Utility-scale solar projects are poised for quick expansion—both in terms of numbers of projects and the scale of those projects. There is currently a 239 MW solar farm under construction in Shiawassee County that will single-handedly triple the state’s installed solar capacity when it fully comes online.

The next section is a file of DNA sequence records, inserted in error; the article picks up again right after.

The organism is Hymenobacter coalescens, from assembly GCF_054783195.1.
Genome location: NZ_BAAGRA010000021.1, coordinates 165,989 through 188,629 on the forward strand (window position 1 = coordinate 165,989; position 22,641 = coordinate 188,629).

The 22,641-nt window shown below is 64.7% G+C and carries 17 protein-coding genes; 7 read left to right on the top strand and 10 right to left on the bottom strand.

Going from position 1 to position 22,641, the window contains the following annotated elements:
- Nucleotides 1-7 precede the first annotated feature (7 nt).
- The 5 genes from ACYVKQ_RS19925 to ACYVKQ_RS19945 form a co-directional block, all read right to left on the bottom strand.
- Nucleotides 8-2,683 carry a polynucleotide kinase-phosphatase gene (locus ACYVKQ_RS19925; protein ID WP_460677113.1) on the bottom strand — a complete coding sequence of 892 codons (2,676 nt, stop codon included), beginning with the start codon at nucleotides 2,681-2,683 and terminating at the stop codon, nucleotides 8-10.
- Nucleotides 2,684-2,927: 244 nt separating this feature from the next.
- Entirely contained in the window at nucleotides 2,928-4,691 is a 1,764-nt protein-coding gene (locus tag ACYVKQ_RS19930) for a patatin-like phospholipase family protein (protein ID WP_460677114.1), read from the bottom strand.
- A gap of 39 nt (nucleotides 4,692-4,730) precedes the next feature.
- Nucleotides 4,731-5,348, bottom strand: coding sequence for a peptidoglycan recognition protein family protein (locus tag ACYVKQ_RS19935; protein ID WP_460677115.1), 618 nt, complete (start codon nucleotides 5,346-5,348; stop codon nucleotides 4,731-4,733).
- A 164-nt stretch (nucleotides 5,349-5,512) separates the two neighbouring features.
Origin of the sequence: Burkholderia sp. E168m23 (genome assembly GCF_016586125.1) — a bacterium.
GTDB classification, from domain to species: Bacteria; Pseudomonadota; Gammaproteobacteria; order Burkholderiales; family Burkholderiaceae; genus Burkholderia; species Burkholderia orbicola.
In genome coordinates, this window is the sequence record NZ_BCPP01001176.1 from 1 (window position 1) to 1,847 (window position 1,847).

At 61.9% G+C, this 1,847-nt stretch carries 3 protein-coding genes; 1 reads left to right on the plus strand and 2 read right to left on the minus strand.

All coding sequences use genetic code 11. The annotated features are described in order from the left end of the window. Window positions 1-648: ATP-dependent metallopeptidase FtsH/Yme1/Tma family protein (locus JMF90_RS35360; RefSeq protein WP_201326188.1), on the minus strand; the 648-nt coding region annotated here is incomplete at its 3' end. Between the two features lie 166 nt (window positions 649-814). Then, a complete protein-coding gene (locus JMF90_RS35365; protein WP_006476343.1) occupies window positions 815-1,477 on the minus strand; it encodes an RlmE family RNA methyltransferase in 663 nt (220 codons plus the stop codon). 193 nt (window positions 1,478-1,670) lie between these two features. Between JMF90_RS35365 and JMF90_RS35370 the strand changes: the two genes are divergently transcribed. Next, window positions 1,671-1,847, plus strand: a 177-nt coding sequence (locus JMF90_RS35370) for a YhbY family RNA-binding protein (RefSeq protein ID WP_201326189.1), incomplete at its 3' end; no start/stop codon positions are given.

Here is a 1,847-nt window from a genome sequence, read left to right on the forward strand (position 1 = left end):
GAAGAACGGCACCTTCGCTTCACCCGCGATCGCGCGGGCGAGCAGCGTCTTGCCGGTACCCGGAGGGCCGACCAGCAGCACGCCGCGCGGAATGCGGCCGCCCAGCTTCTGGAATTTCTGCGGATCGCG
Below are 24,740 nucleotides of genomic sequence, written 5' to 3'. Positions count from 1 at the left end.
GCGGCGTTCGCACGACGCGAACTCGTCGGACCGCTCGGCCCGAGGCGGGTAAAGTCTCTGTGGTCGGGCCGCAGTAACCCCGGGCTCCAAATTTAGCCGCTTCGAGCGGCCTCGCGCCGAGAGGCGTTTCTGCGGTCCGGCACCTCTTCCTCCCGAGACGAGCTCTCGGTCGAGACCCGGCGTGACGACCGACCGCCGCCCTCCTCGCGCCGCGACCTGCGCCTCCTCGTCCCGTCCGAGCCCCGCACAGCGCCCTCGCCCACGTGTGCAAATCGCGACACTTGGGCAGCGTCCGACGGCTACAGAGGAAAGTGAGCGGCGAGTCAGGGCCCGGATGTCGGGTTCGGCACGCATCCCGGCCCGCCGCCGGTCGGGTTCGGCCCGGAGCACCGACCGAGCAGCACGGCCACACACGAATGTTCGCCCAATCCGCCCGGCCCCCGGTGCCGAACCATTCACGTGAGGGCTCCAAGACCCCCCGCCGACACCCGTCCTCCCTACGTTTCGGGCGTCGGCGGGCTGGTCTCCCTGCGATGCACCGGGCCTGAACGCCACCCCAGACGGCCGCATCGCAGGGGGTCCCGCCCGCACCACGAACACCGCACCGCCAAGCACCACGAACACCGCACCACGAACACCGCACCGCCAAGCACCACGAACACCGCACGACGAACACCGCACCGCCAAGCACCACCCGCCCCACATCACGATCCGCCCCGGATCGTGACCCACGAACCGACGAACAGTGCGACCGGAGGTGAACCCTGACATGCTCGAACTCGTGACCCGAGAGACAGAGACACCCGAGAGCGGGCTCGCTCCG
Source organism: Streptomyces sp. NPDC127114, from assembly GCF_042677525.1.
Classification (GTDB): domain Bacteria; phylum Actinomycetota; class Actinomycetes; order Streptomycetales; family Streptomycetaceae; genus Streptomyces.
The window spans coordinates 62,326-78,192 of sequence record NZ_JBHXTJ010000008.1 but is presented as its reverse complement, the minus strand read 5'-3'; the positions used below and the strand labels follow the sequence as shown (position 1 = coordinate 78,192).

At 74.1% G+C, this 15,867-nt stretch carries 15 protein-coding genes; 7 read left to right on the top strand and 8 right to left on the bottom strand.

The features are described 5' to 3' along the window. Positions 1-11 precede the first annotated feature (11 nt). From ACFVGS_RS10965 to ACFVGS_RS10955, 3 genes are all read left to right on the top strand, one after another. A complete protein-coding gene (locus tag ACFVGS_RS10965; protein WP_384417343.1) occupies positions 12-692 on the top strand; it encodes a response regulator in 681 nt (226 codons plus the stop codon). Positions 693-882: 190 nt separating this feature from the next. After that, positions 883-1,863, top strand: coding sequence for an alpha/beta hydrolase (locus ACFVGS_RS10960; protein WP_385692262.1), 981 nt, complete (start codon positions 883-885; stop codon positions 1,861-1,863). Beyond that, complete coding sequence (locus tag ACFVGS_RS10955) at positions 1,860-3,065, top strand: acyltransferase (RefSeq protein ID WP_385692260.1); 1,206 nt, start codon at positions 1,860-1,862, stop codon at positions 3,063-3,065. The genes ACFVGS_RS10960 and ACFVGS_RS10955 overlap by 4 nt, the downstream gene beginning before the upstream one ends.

Utility-scale solar energy systems typically use panels that are affixed to support posts that are driven into the ground. The support structures can be made taller to create, for example, covered carports, as has been done on Michigan State University’s campus. Solar panels can also be mounted on ballasted supports (effectively heavy concrete blocks) and sit on top of the ground, which is more expensive, but allows solar panels to be deployed on brownfield sites including capped landfills, where you cannot penetrate the ground. Solar panels themselves can be fixed—facing the same direction all day—or may be “tracking” systems, rotating slowly to follow the sun throughout the day.